Can I become pregnant after weight-loss surgery?

Weight-loss surgery has actually been linked with producing a sudden positive change in fertility. After bariatric surgery, women with fertility problems linked to obesity may begin ovulating regularly for the first time in years. However, women should avoid pregnancy for at least 18 months after surgery. Please discuss any pregnancy plans with your surgeon during one of your scheduled appointments.

Does Medicare cover obesity surgery?



Will I need plastic surgery if I have obesity surgery?

The consequence of sagging skin after massive weight loss from obesity surgery is the result of prolonged stretching of the skin over time from morbid obesity.

Your individual appearance depends upon several things, including how much weight you lose, your age, your genetics and whether or not you exercise or smoke. Generally, loose skin is well-hidden by clothing. Many patients wear compression garments, which can be found online, to help with “appearance.”

Some patients will choose to have plastic surgery to remove excess skin. Which is part of our practice, I do recommend waiting at least 18 months, but you can be evaluated before that. Plastic surgery for removal of excess abdominal and breast skin is often covered by insurance for reasons of moisture, hygiene and rash/skin issues. Arms and other areas may not be covered if they are considered “purely” cosmetic by your insurer.


How often will I need to see the doctor after my surgery?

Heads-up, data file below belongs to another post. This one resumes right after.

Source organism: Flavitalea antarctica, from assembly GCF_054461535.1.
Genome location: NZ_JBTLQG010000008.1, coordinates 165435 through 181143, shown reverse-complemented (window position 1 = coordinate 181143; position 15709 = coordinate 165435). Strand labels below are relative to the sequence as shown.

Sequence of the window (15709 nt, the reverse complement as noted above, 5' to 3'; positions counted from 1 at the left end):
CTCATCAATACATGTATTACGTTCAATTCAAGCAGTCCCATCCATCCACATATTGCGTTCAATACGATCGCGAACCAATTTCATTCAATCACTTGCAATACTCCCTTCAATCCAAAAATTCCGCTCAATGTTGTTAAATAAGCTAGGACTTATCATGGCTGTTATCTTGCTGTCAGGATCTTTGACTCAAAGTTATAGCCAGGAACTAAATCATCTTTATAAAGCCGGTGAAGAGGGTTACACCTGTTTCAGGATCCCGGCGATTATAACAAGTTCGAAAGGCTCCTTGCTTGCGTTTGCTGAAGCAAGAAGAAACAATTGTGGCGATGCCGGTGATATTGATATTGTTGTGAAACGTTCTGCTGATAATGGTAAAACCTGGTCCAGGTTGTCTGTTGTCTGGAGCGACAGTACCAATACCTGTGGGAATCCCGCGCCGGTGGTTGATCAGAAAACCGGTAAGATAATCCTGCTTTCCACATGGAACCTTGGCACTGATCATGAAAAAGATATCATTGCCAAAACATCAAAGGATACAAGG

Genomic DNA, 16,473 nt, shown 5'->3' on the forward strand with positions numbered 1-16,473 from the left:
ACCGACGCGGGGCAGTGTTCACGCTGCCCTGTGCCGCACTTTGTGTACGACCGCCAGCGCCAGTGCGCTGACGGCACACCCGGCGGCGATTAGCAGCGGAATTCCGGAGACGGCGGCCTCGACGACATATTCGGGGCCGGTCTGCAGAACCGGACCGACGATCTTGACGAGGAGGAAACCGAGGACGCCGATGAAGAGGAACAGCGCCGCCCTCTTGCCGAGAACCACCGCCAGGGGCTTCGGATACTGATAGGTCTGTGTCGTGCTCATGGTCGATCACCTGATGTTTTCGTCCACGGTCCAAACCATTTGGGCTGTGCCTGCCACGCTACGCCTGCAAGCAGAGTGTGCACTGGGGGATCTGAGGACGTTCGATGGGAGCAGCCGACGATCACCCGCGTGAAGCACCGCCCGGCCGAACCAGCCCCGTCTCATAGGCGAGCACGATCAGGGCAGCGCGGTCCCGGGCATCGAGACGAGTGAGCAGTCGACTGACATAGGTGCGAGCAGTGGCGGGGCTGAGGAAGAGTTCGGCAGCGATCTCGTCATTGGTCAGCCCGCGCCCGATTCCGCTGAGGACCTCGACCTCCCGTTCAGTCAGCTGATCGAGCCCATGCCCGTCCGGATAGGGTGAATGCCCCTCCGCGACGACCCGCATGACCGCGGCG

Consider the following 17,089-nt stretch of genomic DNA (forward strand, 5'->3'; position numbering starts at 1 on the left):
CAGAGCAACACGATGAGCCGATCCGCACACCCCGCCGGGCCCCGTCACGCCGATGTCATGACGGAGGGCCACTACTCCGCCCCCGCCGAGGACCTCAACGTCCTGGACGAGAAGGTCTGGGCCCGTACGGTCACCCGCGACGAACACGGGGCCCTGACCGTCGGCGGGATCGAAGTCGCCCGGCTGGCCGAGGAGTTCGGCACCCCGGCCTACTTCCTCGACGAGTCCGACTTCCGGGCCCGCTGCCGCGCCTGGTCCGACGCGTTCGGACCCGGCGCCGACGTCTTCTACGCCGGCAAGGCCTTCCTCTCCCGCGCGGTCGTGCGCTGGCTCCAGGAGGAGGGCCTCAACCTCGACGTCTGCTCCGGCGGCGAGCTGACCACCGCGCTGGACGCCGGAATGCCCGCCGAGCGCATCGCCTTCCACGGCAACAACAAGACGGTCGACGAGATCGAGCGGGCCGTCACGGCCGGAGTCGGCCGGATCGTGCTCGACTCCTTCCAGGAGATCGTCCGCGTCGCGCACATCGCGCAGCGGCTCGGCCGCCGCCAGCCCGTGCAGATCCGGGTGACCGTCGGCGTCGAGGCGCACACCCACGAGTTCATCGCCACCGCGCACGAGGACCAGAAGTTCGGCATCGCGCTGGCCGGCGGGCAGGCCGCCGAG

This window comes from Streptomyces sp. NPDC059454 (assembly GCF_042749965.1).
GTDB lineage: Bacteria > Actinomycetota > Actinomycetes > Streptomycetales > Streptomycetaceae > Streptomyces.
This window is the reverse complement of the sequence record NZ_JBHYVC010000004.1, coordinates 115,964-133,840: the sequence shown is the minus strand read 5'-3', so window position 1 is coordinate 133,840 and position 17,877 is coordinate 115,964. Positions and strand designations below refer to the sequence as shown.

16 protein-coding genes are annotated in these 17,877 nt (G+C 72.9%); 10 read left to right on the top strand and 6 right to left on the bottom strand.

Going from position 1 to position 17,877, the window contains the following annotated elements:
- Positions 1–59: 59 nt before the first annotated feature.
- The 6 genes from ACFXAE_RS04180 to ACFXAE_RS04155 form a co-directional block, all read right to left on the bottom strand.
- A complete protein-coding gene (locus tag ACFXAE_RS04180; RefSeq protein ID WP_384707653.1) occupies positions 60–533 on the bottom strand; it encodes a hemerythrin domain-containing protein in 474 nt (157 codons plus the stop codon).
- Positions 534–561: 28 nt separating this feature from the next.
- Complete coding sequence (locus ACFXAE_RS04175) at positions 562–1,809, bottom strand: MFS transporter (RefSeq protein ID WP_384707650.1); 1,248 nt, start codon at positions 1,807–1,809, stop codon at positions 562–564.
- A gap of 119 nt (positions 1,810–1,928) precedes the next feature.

Your surgeon must medically supervise any surgical weight-loss procedure. We see our patients frequently after surgery to monitor your progress. After your weight-loss goals are met, we will see you once per year for the rest of your life, you do not need to pay for your first-year visits.


Are there special dietary requirements after surgery?

Yes. During your pre-op nutrition education classes, our nutritionists will give you details about the eating habits that minimize discomfort and promote the best outcomes.

The two weeks before surgery you have to avoid sweets and carbohydrates, and your surgeon will advise you to replace two of your regular three daily meals with Optifast.


Why is exercise so important?

When you have bariatric surgery, you lose weight because the amount of calories you are able to eat is much less than your body needs to operate. As a result, your body has to make up the difference by burning unused tissues. Your body will burn any unused muscle first before it begins to burn the precious fat it has saved. If you do not exercise daily, your body will consume your unused muscle, causing you to lose muscle mass and strength. Daily aerobic exercise, as well as regular strength training, will communicate to your body that you want to use your muscles and force it to burn the fat instead.


Can I have obesity surgery redone if I regain weight?

Yes, your options are partly limited by the type of obesity surgery that you had to begin with, as well as other factors. There are a few options for revision surgery.


 Are there online obesity support groups for people who are having/have had surgery?

BariatricPal, ObesityHelp, and Thinner Times are a few of the most widely used online support groups for obesity surgery patients. These communities are very active, and there are dedicated groups for each of the different surgical procedures.